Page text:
The end of a marriage requires attention to many logistic issues. These issues include where to a get a new home, whether to choose a new career, and how the children’s time will be divided. When making a decision about whether to come to an agreement with the other party, these issues will come into play in a myriad of ways. One other essential issue to consider is the impact that taxes will have on your divorce and your future.
Spousal maintenance is one area that will be effected by tax considerations in a divorce. In the past, spouse maintenance payments were deductible to the spouse paying the maintenance, and taxable as income to the spouse receiving spousal maintenance. However, the Tax Cuts and Jobs Act that was passed in late 2017 and took effect in 2018 changed this. According to the new law, the paying spouse can no longer deduct the spousal maintenance payments on his or her federal income tax returns. Moreover, the payments are no longer taxable as income to the receiving spouse. This should be a major consideration to anyone considering agreeing to spousal maintenance in their divorce. As an alternative, the parties may want to consider having an agreement that includes a larger property settlement for the receiving party.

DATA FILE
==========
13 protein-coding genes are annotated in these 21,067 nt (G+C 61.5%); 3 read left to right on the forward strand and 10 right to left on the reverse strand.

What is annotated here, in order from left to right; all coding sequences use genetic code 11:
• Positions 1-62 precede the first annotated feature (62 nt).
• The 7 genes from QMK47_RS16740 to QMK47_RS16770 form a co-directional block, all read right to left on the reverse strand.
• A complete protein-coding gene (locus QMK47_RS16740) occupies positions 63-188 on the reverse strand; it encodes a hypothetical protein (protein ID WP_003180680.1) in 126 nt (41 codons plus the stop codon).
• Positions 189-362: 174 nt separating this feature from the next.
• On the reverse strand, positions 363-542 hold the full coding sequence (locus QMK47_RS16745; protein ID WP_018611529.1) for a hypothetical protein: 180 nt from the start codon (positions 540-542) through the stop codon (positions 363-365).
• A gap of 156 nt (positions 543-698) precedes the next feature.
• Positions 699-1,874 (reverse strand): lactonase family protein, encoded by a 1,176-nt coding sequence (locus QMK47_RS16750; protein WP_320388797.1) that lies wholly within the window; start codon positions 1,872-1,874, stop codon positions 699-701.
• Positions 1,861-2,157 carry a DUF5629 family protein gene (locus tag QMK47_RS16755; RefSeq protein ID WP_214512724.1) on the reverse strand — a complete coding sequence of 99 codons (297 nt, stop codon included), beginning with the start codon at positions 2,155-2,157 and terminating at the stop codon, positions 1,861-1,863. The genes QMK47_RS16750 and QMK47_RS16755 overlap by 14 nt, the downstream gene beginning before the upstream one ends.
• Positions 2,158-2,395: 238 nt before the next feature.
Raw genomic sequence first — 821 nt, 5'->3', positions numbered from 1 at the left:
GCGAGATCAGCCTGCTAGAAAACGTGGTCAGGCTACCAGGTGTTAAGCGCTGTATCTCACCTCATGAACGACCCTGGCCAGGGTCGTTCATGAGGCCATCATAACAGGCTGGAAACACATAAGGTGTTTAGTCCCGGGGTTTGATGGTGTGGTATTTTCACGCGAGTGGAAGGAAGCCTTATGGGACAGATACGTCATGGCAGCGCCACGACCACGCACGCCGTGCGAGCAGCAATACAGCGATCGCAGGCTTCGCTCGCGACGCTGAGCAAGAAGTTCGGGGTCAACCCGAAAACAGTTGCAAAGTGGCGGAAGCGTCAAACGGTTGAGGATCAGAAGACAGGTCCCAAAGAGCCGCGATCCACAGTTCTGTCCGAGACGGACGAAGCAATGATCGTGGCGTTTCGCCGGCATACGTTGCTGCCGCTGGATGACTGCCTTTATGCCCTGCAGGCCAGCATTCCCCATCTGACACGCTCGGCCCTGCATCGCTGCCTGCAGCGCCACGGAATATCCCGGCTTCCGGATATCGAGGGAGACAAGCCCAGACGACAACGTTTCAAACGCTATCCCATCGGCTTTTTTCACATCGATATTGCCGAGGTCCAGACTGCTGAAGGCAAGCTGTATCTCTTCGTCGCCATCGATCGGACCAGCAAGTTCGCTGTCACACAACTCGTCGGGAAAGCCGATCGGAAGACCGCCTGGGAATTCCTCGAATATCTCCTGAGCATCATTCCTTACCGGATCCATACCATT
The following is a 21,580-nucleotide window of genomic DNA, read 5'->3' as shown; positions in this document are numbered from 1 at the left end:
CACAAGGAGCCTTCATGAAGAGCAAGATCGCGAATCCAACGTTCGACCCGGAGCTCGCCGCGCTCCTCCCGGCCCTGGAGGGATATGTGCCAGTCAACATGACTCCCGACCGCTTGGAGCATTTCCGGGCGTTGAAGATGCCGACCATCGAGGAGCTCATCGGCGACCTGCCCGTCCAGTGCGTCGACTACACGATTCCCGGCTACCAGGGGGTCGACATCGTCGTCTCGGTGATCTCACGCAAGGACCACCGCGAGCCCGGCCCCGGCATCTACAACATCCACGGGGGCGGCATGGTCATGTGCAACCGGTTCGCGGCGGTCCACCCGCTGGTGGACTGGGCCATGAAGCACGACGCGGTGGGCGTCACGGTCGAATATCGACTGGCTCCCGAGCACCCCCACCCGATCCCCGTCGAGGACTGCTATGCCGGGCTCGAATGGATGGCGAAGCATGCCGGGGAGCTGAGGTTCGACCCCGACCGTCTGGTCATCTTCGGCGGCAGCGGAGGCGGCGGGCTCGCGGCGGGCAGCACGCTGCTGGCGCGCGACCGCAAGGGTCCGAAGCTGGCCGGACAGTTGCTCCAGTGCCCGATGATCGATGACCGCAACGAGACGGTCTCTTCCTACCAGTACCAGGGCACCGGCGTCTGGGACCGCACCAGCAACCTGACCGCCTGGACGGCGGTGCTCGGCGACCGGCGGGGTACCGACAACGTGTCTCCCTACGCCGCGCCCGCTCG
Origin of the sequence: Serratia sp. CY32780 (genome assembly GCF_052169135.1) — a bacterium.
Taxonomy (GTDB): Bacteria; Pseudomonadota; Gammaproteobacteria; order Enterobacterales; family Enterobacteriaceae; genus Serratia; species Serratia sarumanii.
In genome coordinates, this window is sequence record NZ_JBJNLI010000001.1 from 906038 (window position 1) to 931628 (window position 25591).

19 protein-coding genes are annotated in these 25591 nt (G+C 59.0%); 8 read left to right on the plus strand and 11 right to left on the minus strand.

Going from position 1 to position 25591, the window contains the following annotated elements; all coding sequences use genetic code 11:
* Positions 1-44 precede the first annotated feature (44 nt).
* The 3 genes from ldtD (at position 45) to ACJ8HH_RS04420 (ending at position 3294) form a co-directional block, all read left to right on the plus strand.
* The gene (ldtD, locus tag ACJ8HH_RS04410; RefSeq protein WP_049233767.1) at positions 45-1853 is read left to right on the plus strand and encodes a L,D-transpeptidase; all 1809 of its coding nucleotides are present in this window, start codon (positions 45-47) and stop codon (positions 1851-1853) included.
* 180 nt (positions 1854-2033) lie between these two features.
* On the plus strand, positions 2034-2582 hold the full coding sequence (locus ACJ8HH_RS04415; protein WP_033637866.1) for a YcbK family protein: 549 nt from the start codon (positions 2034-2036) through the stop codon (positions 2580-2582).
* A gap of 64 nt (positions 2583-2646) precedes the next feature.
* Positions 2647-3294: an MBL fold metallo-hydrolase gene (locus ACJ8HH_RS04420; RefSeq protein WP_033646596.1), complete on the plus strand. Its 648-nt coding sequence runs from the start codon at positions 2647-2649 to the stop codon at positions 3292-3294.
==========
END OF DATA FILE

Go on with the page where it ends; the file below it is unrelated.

Another tax consideration in divorce is the tax deduction for the parties’ children. The standard deduction that may be taken for the children on federal taxes can add up to a significant amount for the parent claiming the child or children on their taxes. Parents often agree that they will either alternate taking the deduction, or in cases where there are multiple children, the parents may agree that each parent may claim particular children every year. Before agreeing to any of these options, the parties need to examine the type of benefit that each parent would receive from claiming the benefit. If one parent has very little or even no income, he or she may not benefit as much from claiming the deduction as the other parent.
Finally, if the parties are selling a home, the parties need to examine whether such a sale would expose them to capital gains taxes. These taxes can be substantial, and there can be other ways to reduce the parties’ tax liability.
Divorce and taxes interact in complicated ways. We have experience helping our clients with these issues. Call us today at (320) 299-4249 let us help you.